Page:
Canada's Hub for International Affairs

America’s Farcical Decline

| November 14, 2012
Keeping them honest


Here’s what I would like to know.

How did General John Allen, the highest-ranking U.S. commander in Afghanistan, find time to battle a resurgent Taliban and write 20,000 to 30,000 pages of “flirtatious” emails to a 30-something married mother of three in Florida?

And how did General David Petraeus, the head of the CIA and the most respected general of his generation, manage to juggle “liaising” with the same Florida socialite, conducting an “under the desk” affair with his biographer, and spearheading the global war on terror?

For that matter, how did General Stanley McChrystal, the last discredited supreme U.S. commander in Afghanistan, clear enough time in his schedule to party in Paris with a Rolling Stone reporter while averring that he was “pretty disappointed” with President Barack Obama and even less enamoured with “bite me” Vice-President Joe Biden?

If there’s one conclusion we can draw from these serial scandals – besides the dangers of bedding “embedded” journalists – it’s that the U.S.’s top military men have way too much time on their hands. Their relaxed, laid back approach is particularly surprising given that the United States is now bogged down in its 11th year of war in Afghanistan – the longest war in U.S. history – with almost zero prospect of victory.

It is not difficult to determine the winners from this increasingly bizarre and tawdry soap opera. As China carefully charts its ascent to global supremacy, as the Kremlin moves to reassemble its lost empire, and as al-Qaeda plots its next strike against the decadent West, one can only imagine their disdain for what was once – and still claims to be – “the greatest power on earth.” 

Nor is it difficult to identify the loser. The United States, four year after its financial meltdown, is still mired in debt, stagnant growth, and unemployment. Its greatest metropolis has just been devastated by a storm, which, Katrina-like, its decaying infrastructure and dysfunctional government were powerless to withstand. Its bitterly fought $6-billion, seemingly endless presidential election has produced a political landscape just as divided, deadlocked, and directionless as it was before. As if that were not humiliating enough, now its vaunted military heroes look like guest stars in an episode of Desperate Housewives.

This is not America’s finest hour.

  • Laura

    Interesting points, but I feel some broad strokes are being made – this scandal might not be indicative of too much free time for those at the top, rather just what happens when prominent people have affairs in democratic societies. Perhaps it is fodder for international competitors, but the ongoing financial problems in the US are obviously not related to these individuals, nor can we assume that other rising powers don’t have similar melodramas. Elsewhere, media might simply have less freedom in reporting such humiliating scandals. The fact that we learn about such (perhaps irrelevant) goings-on might still be a testament to some residual “greatness”.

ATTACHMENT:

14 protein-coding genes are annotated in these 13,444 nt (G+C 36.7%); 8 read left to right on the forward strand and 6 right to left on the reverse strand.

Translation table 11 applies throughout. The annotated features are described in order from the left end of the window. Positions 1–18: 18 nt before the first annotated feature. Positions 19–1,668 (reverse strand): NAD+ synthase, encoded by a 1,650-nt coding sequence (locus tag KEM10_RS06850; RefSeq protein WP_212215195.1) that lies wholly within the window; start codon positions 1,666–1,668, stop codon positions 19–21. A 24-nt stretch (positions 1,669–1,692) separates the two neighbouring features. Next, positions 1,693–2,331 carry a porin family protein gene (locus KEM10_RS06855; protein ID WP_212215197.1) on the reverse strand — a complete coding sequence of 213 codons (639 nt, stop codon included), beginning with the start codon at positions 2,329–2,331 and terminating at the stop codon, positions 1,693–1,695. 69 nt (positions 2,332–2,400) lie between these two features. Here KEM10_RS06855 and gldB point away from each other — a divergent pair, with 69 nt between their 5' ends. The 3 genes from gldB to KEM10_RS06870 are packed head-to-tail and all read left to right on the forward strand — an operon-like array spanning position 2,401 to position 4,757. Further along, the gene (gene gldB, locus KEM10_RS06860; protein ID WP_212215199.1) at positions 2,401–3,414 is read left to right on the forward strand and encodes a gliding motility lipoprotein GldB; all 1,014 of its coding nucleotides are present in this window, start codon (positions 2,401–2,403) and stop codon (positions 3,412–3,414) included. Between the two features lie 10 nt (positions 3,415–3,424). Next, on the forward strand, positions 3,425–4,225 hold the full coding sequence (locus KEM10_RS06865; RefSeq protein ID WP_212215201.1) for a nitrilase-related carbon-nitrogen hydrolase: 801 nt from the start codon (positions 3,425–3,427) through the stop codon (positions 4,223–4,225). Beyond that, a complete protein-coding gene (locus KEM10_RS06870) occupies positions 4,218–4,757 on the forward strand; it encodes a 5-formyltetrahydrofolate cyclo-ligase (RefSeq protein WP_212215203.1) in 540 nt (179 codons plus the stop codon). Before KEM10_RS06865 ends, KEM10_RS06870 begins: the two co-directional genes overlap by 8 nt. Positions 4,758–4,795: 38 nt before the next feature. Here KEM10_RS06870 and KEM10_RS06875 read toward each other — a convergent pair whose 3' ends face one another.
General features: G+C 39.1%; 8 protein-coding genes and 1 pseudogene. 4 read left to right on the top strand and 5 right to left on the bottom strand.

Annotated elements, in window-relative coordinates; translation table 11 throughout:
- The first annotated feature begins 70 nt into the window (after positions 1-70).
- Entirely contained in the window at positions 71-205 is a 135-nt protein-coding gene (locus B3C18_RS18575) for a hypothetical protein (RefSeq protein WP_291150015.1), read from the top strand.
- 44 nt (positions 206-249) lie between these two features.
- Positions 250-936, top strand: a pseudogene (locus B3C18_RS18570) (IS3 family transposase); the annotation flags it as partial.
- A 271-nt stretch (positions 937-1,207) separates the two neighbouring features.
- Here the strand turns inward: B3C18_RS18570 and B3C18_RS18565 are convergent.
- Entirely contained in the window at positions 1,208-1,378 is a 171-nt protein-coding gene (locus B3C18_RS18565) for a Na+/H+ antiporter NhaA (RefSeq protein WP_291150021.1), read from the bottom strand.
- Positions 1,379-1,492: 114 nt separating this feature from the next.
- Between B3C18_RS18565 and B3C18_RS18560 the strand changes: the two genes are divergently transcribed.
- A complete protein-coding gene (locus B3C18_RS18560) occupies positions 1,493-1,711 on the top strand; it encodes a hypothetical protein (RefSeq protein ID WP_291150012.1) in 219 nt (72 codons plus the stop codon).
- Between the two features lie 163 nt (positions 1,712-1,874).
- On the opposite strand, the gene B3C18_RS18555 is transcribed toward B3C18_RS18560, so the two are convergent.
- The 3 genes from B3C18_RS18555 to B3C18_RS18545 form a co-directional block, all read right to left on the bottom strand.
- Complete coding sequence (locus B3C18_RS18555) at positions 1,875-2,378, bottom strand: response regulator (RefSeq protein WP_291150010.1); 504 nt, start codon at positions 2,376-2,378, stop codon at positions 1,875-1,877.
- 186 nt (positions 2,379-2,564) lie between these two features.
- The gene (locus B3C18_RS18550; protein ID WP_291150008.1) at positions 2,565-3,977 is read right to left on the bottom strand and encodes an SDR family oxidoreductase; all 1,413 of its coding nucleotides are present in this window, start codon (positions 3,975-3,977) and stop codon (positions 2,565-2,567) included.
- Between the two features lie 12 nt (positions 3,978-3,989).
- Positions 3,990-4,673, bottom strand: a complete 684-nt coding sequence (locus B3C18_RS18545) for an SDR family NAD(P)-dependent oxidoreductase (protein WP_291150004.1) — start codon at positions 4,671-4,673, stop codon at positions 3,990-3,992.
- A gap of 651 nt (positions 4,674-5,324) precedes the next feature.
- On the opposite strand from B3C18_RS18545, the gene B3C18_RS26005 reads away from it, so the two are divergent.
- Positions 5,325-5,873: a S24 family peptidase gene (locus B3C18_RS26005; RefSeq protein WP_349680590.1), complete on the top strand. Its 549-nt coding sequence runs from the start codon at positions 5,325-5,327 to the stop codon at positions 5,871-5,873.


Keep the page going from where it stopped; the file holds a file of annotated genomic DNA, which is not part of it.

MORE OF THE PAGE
• Nicholas Hirst

    What a silly, wrong-headed piece of writing. The US election produced a result that reflected the shift in power away from older white men and shows a country not nearly so divided as commentators have suggested. It has not produced a continuing deadlock. The Congressional talks since the election indicate that the renewed mandate of the president and the defeat that surprised the Republicans will lead to a resolution that will avoid the fiscal cliff. Sure, the affairs of the generals are ‘tawdry’ but so are all affairs and generals are no less likely to have them than the rest of us. Mr. Hancock, though, is more interested in produced amusing lines of type than paying attention to the real problems. I suppose that the argument that American generals have too much time to spare is not intended to be taken seriously but as it isn’t funny it comes across as no more than a sneer. The sad fact of American politics is that extra-marital affairs cost careers and that’s a waste. Petraeus did nothing illegal. He didn’t expose himself or his office. In a sensible society the only person he should answer to is his wife. That American is hypocritically puritanical and does it self a disservice by being so is obvious. That this somehow leads to a conclusion that the devastation of New York was as a result of dysfunctional government and more than a hint that all of this represents a country in decline is pure hyperbole.

  • Maitre Mot

    Metternich had a number of torrid affairs during the congress of vienna, as did Alexander I and the duke of Wellington. I do not hear many people- Adam Zamoyski excepted- saying that the outcome of that conference was ruined by either man’s proclitivities, still less that the flaws of the Vienna system were in any way caused, or even remotely influenced (with one notable exception) by the soap opera-like antics of these individuals.